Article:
What America Wants and Needs: Jobs
I can guarantee you that a key point of discussion in the build-up to the presidential election will be the jobs market.
In my view, despite all the fuss about the July job numbers, job creation is dead.
Just ask the 12.7 million or so Americans searching for work or the over 23 million or so who are unofficially unemployed. These are real people looking for appropriate work in the jobs market. Moreover, there are also the millions working part-time or underemployed.
Wall Street is not hiring, technology companies are firing, and manufacturing is losing jobs to cheap overseas plants, where workers are willing to work for dirt-cheap wages.
We are seeing more college graduates working at low-level jobs just to pay the bills. And the reality is that given the dire situation in the jobs market, it could take years to resolve. There are also the mounting student loans that will take decades to pay, but then that’s another story.
The media pointed to the July jobs market numbers showing the creation of 163,000 new jobs, but the unemployment rate edged higher to 8.3%. The chart shows the inconsistency and the fact there needs to be a steady rise in jobs to cut into the unemployment rate.
Chart copyright Lombardi Publishing Corporation,
2012; Data Source: Bureau of Labor Statistics
The jobs market is even worse when you consider that the consensus among economists is that the country would need to add 500,000 jobs monthly to make a dent in the unemployment rate and get it moving towards full employment at around six percent.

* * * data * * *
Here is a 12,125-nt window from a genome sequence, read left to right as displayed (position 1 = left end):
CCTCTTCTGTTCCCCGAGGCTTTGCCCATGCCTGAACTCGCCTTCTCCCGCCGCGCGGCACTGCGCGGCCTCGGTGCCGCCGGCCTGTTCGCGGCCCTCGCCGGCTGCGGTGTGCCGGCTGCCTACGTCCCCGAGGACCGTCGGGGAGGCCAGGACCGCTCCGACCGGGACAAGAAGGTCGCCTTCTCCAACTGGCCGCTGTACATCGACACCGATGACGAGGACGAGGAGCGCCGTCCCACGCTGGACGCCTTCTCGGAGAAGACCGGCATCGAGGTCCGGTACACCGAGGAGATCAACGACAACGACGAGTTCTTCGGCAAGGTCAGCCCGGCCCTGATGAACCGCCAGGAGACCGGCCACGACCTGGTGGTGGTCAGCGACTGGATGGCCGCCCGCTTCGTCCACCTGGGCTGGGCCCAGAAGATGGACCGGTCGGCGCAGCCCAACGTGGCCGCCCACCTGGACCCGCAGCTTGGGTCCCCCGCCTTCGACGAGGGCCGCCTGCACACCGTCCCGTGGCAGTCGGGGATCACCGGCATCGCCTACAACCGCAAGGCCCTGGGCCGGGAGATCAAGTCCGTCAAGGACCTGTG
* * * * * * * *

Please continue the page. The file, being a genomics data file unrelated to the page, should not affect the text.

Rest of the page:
President Barack Obama has asked Congress to extend the Bush-era tax cuts to those making under $250,000 a year, which represents the majority of working Americans. The current plan is scheduled to end at the end of December. Republican candidate Mitt Romney wants the cuts to apply to all income earners. While I’m not here to take a side, the importance of the tax cuts are critical especially to the low- to middle-class Americans. Without the extra cash, this key spending group will likely be hesitant to spend, which in turn would restrict the money flow into the retail sector and ultimately the economy,
While the extension of tax cuts is hopeful, there continues to be deeply rooted structural issues that need to be addressed in the jobs market, such as the movement of jobs to outside the country. Look at India and the Philippines, and you’ll see tens of thousands of lost American jobs. Move to the assembly lines in China, and you’ll realize the amount of lost jobs. The reality is that America’s jobs market is failing. Of course, you can always tell yourself how much better we have it compared to the massive unemployment in the eurozone, including over 25% unemployment in Greece, Spain, and Italy.
The problem is that the government will be hard-pressed to fund significant capital for projects and the jobs market given the nearly $16.0 trillion in U.S. national debt.
Unfortunately, the road to fix up the economy and jobs market will lie with the next President, and in the meantime, we will continue to hear the bickering between the parties.